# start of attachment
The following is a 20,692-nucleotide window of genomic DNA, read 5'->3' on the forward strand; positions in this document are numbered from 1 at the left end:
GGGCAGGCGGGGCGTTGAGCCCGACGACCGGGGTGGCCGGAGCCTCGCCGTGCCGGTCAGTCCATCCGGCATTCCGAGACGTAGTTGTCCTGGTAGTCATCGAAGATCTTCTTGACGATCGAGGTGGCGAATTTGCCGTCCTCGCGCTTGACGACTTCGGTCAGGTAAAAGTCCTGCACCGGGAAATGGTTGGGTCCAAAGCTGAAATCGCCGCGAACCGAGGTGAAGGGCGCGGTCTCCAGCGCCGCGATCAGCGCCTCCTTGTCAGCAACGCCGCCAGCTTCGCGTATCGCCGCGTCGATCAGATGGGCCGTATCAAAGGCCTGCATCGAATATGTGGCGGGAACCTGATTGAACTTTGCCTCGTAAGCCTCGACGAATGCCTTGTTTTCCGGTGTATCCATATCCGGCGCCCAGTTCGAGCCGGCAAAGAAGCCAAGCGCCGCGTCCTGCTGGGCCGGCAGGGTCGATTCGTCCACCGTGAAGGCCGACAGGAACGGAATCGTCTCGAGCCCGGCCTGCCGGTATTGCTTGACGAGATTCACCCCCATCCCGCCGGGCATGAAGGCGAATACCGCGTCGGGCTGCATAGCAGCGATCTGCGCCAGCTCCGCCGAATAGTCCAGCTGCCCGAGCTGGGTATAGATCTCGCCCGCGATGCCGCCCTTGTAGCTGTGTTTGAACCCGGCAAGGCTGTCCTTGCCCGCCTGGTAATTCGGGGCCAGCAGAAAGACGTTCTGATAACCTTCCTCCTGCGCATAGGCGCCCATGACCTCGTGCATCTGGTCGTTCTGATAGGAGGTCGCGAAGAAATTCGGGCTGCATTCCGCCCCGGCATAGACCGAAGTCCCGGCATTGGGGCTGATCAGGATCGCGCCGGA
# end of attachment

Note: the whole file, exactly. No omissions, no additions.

The following is a 20,692-nucleotide window of genomic DNA, read 5'->3' on the forward strand; positions in this document are numbered from 1 at the left end:
GGGCAGGCGGGGCGTTGAGCCCGACGACCGGGGTGGCCGGAGCCTCGCCGTGCCGGTCAGTCCATCCGGCATTCCGAGACGTAGTTGTCCTGGTAGTCATCGAAGATCTTCTTGACGATCGAGGTGGCGAATTTGCCGTCCTCGCGCTTGACGACTTCGGTCAGGTAAAAGTCCTGCACCGGGAAATGGTTGGGTCCAAAGCTGAAATCGCCGCGAACCGAGGTGAAGGGCGCGGTCTCCAGCGCCGCGATCAGCGCCTCCTTGTCAGCAACGCCGCCAGCTTCGCGTATCGCCGCGTCGATCAGATGGGCCGTATCAAAGGCCTGCATCGAATATGTGGCGGGAACCTGATTGAACTTTGCCTCGTAAGCCTCGACGAATGCCTTGTTTTCCGGTGTATCCATATCCGGCGCCCAGTTCGAGCCGGCAAAGAAGCCAAGCGCCGCGTCCTGCTGGGCCGGCAGGGTCGATTCGTCCACCGTGAAGGCCGACAGGAACGGAATCGTCTCGAGCCCGGCCTGCCGGTATTGCTTGACGAGATTCACCCCCATCCCGCCGGGCATGAAGGCGAATACCGCGTCGGGCTGCATAGCAGCGATCTGCGCCAGCTCCGCCGAATAGTCCAGCTGCCCGAGCTGGGTATAGATCTCGCCCGCGATGCCGCCCTTGTAGCTGTGTTTGAACCCGGCAAGGCTGTCCTTGCCCGCCTGGTAATTCGGGGCCAGCAGAAAGACGTTCTGATAACCTTCCTCCTGCGCATAGGCGCCCATGACCTCGTGCATCTGGTCGTTCTGATAGGAGGTCGCGAAGAAATTCGGGCTGCATTCCGCCCCGGCATAGACCGAAGTCCCGGCATTGGGGCTGATCAGGATCGCGCCGGA